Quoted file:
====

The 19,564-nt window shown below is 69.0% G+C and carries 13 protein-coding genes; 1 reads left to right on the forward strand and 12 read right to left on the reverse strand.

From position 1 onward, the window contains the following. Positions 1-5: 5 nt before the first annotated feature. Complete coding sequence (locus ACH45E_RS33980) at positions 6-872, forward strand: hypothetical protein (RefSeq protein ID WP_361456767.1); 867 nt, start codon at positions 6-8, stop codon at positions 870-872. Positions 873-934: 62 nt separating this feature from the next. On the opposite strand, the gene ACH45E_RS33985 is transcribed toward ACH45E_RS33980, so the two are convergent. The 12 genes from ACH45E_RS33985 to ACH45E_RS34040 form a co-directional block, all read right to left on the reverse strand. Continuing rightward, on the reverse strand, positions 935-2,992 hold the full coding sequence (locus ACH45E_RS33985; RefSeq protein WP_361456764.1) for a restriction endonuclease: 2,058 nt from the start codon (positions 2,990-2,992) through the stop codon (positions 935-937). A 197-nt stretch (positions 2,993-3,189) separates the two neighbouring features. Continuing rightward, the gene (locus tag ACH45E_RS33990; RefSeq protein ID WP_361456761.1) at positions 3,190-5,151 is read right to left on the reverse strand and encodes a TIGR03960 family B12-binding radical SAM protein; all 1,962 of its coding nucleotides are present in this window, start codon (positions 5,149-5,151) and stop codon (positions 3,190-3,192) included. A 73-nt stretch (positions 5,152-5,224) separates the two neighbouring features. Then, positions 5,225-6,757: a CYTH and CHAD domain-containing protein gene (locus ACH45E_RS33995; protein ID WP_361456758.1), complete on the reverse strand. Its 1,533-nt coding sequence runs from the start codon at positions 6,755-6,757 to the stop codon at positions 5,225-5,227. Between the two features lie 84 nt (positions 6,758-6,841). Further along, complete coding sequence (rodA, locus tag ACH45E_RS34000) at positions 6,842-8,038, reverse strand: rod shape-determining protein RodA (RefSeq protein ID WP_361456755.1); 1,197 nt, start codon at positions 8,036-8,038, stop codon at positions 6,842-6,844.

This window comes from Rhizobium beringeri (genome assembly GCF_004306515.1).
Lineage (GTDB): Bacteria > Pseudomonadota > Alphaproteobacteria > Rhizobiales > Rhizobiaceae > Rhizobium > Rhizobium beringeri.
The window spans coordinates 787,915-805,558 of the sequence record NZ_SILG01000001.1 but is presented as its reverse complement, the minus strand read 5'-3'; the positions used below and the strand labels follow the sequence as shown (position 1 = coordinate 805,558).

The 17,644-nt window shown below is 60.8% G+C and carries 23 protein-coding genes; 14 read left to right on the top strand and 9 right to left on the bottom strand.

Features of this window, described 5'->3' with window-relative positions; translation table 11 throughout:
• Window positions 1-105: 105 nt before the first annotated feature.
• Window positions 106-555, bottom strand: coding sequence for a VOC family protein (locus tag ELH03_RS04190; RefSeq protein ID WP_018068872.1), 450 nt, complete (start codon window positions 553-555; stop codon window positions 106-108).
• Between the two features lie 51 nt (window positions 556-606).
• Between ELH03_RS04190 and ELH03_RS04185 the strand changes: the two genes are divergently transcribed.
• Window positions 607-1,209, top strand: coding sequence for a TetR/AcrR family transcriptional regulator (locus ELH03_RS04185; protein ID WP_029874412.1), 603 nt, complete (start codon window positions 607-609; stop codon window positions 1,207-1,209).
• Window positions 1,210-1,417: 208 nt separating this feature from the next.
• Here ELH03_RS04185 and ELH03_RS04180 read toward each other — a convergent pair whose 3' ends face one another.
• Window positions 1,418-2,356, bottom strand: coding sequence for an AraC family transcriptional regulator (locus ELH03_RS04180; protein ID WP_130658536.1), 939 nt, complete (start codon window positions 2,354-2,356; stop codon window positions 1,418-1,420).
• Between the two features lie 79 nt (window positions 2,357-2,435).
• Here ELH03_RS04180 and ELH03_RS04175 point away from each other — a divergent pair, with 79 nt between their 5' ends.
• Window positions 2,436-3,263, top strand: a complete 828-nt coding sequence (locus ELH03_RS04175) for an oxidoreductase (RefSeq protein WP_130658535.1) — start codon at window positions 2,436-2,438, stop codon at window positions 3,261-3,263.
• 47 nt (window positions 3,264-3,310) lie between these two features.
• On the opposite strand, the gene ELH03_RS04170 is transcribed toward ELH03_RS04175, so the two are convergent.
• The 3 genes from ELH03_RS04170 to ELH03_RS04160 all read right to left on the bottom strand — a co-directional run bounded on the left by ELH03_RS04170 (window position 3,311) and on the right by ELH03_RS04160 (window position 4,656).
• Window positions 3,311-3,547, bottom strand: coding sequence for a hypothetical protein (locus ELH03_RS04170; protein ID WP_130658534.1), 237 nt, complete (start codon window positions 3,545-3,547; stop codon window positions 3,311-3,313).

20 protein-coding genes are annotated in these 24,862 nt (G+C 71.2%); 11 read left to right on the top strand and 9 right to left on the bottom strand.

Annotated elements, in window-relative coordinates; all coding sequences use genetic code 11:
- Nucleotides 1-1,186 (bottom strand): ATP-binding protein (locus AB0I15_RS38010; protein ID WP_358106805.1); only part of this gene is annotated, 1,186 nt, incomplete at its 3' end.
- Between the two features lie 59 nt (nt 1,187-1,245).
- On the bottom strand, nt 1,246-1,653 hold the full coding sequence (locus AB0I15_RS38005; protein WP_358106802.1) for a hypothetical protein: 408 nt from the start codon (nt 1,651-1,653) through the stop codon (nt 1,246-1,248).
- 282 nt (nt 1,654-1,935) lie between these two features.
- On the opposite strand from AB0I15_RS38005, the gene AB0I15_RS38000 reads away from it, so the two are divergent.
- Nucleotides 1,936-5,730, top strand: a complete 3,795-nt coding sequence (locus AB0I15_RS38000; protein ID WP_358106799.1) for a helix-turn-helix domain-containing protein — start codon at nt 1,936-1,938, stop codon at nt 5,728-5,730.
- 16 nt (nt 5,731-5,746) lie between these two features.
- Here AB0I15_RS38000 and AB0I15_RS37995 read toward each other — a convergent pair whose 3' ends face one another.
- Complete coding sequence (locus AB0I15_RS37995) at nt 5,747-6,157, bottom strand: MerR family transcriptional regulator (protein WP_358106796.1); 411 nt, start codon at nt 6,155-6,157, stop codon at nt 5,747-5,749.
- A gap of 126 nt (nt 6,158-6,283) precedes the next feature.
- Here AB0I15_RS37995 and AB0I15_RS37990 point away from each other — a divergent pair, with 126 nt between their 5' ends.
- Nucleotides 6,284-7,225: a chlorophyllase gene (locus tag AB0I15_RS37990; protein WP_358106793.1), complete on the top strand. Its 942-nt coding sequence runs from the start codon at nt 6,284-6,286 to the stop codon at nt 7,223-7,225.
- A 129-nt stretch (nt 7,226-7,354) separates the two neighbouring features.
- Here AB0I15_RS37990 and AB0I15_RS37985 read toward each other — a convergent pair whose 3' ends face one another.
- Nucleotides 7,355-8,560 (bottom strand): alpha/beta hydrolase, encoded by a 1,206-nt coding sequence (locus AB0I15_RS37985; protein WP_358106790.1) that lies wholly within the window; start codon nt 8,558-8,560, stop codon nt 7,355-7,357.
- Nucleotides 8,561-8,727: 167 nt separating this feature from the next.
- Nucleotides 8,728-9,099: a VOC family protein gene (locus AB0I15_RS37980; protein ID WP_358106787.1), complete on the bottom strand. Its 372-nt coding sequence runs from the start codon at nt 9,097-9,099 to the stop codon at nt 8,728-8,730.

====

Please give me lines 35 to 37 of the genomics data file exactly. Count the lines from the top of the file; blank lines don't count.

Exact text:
- Here AB0I15_RS37995 and AB0I15_RS37990 point away from each other — a divergent pair, with 126 nt between their 5' ends.
- Nucleotides 6,284-7,225: a chlorophyllase gene (locus tag AB0I15_RS37990; protein WP_358106793.1), complete on the top strand. Its 942-nt coding sequence runs from the start codon at nt 6,284-6,286 to the stop codon at nt 7,223-7,225.
- A 129-nt stretch (nt 7,226-7,354) separates the two neighbouring features.